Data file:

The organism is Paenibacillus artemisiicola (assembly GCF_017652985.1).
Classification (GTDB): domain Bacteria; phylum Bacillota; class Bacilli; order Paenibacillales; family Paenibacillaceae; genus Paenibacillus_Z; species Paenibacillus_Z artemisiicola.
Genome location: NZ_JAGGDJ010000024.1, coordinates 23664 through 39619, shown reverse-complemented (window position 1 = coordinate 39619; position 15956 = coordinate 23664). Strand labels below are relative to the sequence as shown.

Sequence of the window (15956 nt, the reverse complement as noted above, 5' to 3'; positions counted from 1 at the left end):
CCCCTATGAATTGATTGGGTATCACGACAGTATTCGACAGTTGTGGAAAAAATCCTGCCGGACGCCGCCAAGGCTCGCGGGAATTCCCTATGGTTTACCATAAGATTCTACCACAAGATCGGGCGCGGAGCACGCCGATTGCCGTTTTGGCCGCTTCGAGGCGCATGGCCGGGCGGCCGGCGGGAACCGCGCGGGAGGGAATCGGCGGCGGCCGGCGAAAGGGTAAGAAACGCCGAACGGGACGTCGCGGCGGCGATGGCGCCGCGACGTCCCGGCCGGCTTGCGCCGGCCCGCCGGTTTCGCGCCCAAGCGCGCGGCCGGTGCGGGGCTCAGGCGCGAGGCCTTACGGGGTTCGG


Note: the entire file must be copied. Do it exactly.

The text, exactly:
The organism is Paenibacillus artemisiicola (assembly GCF_017652985.1).
Classification (GTDB): domain Bacteria; phylum Bacillota; class Bacilli; order Paenibacillales; family Paenibacillaceae; genus Paenibacillus_Z; species Paenibacillus_Z artemisiicola.
Genome location: NZ_JAGGDJ010000024.1, coordinates 23664 through 39619, shown reverse-complemented (window position 1 = coordinate 39619; position 15956 = coordinate 23664). Strand labels below are relative to the sequence as shown.

Sequence of the window (15956 nt, the reverse complement as noted above, 5' to 3'; positions counted from 1 at the left end):
CCCCTATGAATTGATTGGGTATCACGACAGTATTCGACAGTTGTGGAAAAAATCCTGCCGGACGCCGCCAAGGCTCGCGGGAATTCCCTATGGTTTACCATAAGATTCTACCACAAGATCGGGCGCGGAGCACGCCGATTGCCGTTTTGGCCGCTTCGAGGCGCATGGCCGGGCGGCCGGCGGGAACCGCGCGGGAGGGAATCGGCGGCGGCCGGCGAAAGGGTAAGAAACGCCGAACGGGACGTCGCGGCGGCGATGGCGCCGCGACGTCCCGGCCGGCTTGCGCCGGCCCGCCGGTTTCGCGCCCAAGCGCGCGGCCGGTGCGGGGCTCAGGCGCGAGGCCTTACGGGGTTCGG